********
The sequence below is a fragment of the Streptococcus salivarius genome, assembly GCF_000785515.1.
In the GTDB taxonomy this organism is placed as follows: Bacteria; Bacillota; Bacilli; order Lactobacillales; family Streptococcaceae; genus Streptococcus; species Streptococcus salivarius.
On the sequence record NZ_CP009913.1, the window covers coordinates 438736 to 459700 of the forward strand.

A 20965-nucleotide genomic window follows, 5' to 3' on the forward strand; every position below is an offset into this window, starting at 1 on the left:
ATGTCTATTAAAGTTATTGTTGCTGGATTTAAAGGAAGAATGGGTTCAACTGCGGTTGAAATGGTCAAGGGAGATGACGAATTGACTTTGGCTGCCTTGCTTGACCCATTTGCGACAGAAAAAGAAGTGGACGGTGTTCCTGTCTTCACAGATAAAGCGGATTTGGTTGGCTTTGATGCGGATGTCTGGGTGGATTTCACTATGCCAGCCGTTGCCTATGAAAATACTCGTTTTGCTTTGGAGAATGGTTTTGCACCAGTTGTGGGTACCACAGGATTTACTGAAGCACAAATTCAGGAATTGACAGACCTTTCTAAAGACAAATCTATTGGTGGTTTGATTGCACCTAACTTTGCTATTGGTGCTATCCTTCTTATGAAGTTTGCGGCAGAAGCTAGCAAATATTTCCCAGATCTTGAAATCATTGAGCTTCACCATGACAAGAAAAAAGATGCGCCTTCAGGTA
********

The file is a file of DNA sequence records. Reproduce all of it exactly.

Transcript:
The sequence below is a fragment of the Streptococcus salivarius genome, assembly GCF_000785515.1.
In the GTDB taxonomy this organism is placed as follows: Bacteria; Bacillota; Bacilli; order Lactobacillales; family Streptococcaceae; genus Streptococcus; species Streptococcus salivarius.
On the sequence record NZ_CP009913.1, the window covers coordinates 438736 to 459700 of the forward strand.

A 20965-nucleotide genomic window follows, 5' to 3' on the forward strand; every position below is an offset into this window, starting at 1 on the left:
ATGTCTATTAAAGTTATTGTTGCTGGATTTAAAGGAAGAATGGGTTCAACTGCGGTTGAAATGGTCAAGGGAGATGACGAATTGACTTTGGCTGCCTTGCTTGACCCATTTGCGACAGAAAAAGAAGTGGACGGTGTTCCTGTCTTCACAGATAAAGCGGATTTGGTTGGCTTTGATGCGGATGTCTGGGTGGATTTCACTATGCCAGCCGTTGCCTATGAAAATACTCGTTTTGCTTTGGAGAATGGTTTTGCACCAGTTGTGGGTACCACAGGATTTACTGAAGCACAAATTCAGGAATTGACAGACCTTTCTAAAGACAAATCTATTGGTGGTTTGATTGCACCTAACTTTGCTATTGGTGCTATCCTTCTTATGAAGTTTGCGGCAGAAGCTAGCAAATATTTCCCAGATCTTGAAATCATTGAGCTTCACCATGACAAGAAAAAAGATGCGCCTTCAGGTA